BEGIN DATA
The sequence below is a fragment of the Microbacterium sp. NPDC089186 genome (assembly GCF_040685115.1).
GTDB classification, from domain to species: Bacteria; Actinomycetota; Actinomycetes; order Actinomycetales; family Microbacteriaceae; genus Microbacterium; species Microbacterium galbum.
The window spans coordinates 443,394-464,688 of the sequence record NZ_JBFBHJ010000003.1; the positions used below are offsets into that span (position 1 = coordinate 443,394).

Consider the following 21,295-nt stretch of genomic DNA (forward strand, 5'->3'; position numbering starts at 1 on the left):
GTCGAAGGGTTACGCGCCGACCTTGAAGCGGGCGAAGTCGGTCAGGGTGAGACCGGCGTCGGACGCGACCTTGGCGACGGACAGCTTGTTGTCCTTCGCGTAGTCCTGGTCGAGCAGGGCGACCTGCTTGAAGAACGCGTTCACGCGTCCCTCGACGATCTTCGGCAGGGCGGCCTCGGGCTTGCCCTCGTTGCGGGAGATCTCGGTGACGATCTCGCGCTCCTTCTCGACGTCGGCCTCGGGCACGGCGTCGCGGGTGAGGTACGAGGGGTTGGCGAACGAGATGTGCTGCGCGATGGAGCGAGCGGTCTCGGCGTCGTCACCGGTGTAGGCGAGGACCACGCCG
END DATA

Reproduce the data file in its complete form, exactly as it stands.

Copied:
The sequence below is a fragment of the Microbacterium sp. NPDC089186 genome (assembly GCF_040685115.1).
GTDB classification, from domain to species: Bacteria; Actinomycetota; Actinomycetes; order Actinomycetales; family Microbacteriaceae; genus Microbacterium; species Microbacterium galbum.
The window spans coordinates 443,394-464,688 of the sequence record NZ_JBFBHJ010000003.1; the positions used below are offsets into that span (position 1 = coordinate 443,394).

Consider the following 21,295-nt stretch of genomic DNA (forward strand, 5'->3'; position numbering starts at 1 on the left):
GTCGAAGGGTTACGCGCCGACCTTGAAGCGGGCGAAGTCGGTCAGGGTGAGACCGGCGTCGGACGCGACCTTGGCGACGGACAGCTTGTTGTCCTTCGCGTAGTCCTGGTCGAGCAGGGCGACCTGCTTGAAGAACGCGTTCACGCGTCCCTCGACGATCTTCGGCAGGGCGGCCTCGGGCTTGCCCTCGTTGCGGGAGATCTCGGTGACGATCTCGCGCTCCTTCTCGACGTCGGCCTCGGGCACGGCGTCGCGGGTGAGGTACGAGGGGTTGGCGAACGAGATGTGCTGCGCGATGGAGCGAGCGGTCTCGGCGTCGTCACCGGTGTAGGCGAGGACCACGCCG